The United States filed its Response on June 17, 2015, wherein it joined with the Probation Office agreeing that the Court should enter an Order modifying the sentence to reflect that it no longer is a consecutive sentence and direct BOP to give him credit for time served against the 13 months sentence. On June 22, 2015, the Court entered an Amended Judgment of sentence (ECF No. 100).

On June 17, 2015, Banks filed the pending Motion to Vacate, Set Aside or Correct Sentence pursuant to 18 U.S.C. § 2255 Motion (ECF No. 99) wherein he seeks immediate release from state custody into BOP custody.

II. Timeliness

Mr. Banks’ Motion to Vacate Judgment of Sentence appears to be time-barred. In this regard, pursuant to 28 U.S.C. § 2255, a one-year limitation period applies to motions to vacate, set aside, or correct a federal sentence.

The limitation period shall run from the latest of–
(1) the date on which the judgment of conviction becomes final;
(2) the date on which the impediment to making a motion created by governmental action in violation of the Constitution or laws of the United States is removed, if the movant was prevented from making a motion by such governmental action;
(3) the date on which the right asserted was initially recognized by the Supreme Court, if that right has been newly recognized by the Supreme Court and made retroactively applicable to cases on collateral review; or
(4) the date on which the facts supporting the claim or claims presented could have been discovered through the exercise of due diligence.

28 U.S.C. § 2255(f).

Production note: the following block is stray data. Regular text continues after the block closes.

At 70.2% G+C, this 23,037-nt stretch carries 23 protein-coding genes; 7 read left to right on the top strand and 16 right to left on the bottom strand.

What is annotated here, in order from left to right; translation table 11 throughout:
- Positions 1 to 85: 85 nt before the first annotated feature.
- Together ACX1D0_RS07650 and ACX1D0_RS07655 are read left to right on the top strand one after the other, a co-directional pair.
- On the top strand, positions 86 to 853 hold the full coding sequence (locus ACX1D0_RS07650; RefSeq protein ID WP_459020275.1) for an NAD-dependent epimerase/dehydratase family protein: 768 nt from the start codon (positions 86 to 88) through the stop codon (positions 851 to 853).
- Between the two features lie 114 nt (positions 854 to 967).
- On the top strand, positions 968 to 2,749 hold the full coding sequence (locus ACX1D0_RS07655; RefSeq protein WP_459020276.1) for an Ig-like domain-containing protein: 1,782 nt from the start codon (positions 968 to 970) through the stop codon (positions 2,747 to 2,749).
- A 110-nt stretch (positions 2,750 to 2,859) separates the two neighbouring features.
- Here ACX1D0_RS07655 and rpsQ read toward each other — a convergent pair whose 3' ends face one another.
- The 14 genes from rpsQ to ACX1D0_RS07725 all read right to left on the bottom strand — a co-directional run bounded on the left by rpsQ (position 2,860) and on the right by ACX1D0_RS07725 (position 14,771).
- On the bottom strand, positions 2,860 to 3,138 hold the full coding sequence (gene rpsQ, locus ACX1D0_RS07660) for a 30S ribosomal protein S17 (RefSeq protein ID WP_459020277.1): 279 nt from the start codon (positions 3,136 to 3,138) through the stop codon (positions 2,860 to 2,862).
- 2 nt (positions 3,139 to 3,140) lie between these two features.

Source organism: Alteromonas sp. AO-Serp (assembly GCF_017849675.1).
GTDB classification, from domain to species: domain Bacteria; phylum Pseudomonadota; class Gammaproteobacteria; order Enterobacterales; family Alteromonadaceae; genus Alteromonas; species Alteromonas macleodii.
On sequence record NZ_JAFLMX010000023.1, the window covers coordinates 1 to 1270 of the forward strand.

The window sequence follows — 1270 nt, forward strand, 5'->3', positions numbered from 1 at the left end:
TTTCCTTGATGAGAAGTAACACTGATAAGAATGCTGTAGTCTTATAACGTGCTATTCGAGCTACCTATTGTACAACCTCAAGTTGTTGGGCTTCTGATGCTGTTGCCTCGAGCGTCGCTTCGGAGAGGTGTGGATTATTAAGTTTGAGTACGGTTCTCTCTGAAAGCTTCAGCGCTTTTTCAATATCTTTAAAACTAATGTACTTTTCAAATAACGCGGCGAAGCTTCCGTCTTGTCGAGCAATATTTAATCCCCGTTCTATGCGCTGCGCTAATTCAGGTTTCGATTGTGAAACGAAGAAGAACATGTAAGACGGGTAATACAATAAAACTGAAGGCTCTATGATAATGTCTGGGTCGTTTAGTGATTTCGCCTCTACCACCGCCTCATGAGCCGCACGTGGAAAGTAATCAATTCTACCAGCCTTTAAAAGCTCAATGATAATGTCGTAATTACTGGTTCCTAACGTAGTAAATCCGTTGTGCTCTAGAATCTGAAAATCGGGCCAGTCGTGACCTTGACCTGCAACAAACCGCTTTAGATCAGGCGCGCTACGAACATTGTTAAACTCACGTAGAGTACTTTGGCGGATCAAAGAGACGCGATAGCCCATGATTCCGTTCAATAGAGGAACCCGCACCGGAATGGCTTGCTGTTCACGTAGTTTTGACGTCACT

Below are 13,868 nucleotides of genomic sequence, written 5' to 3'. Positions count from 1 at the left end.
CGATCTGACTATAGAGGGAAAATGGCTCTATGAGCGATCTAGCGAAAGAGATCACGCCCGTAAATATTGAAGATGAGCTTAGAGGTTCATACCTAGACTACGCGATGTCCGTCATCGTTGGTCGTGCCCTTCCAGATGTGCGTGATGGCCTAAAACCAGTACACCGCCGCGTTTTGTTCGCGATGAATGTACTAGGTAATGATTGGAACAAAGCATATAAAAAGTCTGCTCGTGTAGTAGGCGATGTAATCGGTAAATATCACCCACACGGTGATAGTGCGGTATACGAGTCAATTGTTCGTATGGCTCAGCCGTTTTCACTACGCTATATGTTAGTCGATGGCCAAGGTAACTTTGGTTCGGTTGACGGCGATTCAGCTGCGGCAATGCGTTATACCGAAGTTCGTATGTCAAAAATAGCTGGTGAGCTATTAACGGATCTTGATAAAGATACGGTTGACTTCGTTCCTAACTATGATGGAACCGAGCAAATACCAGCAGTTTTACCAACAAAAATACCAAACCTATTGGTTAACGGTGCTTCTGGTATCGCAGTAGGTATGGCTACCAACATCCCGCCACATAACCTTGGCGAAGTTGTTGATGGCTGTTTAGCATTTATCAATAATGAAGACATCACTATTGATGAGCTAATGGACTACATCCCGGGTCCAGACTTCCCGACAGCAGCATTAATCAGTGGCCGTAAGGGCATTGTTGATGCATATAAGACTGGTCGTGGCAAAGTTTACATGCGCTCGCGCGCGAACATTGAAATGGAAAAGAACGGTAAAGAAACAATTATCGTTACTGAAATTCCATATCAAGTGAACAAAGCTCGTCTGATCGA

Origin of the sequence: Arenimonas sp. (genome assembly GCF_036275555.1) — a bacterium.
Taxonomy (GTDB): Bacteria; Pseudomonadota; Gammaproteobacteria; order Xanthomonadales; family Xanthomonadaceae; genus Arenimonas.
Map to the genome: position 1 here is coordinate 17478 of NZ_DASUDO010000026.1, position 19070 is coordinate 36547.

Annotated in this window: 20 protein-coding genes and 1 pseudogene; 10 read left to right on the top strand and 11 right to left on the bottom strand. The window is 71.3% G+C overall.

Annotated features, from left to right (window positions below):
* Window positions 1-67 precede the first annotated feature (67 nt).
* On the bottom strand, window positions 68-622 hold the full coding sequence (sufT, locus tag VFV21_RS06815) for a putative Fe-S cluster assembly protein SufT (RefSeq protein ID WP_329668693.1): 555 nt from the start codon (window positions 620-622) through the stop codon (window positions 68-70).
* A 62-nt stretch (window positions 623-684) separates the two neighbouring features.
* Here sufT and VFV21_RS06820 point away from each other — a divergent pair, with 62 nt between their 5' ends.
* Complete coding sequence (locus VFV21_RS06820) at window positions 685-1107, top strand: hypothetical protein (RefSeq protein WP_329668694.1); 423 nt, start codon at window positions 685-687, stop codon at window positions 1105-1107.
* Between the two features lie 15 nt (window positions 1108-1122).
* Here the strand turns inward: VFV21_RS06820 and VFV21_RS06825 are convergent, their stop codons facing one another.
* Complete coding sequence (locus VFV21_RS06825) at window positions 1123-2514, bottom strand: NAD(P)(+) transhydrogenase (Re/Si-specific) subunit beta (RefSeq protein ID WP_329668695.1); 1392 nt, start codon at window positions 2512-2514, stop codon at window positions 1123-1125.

Under 28 U.S.C. § 2255(f), because Defendant did not file a direct appeal, his conviction, with respect to the Judgment of Revocation entered on November 19, 2012, became final on December 3, 2012, fourteen days after the judgment was entered on November 19, 2012. See United States v. Burch, 202 F.3d 1274 (10th Cir. 2000); Fed. R. App. P. 4(b)(1)(A) and 26(a). The one-year period for filing a § 2255 motion expired on December 3, 2013. See United States v. Hurst, 322 F.3d 1256, 1261 (10th Cir. 2003) (adopting the anniversary method for calculating the one-year limitation period in § 2255(f)). However, Defendant did not file his motion until June 17, 2015, more than eighteen (18) months after the deadline passed. Thus, to the extent that he is challenging his November 19, 2012 Judgment of Revocation sentence in his § 2255 Motion, he is time barred.

An additional consideration is that the one-year limitation period in § 2255 is not jurisdictional and is subject to equitable tolling if the petitioner can show “‘(1) that [she] has been pursuing [his] rights diligently, and (2) that some extraordinary circumstance stood in [his] way.’” United States v. Grealish, No. 13-4182, 559 F. App’x 786 (10th Cir. May 27, 2014) (unpublished) (quoting Lawrence v. Florida, 549 U.S. 327, 336 (2007) (applying equitable tolling to the one-year statute of limitations in 28 U.S.C. § 2244)). Mr. Banks bears the burden of demonstrating that equitable tolling is appropriate in this action. See Pace v. DiGuglielmo, 544 U.S. 408, 418 (2005); Yang v. Archuleta, 525 F.3d 925 (10th Cir. 2008); see also U.S. v. Garcia-Rodriguez, 2008 WL 1868019, No. 07-8077 (10th Cir. April 28, 2008) (unpublished opinion) (relying on Yang for conclusion that the movant in a § 2255 motion bears the burden to show specific facts in support of a claim of extraordinary circumstances and due diligence). Mr. Banks fails to allege any reasons for equitable tolling in his motion.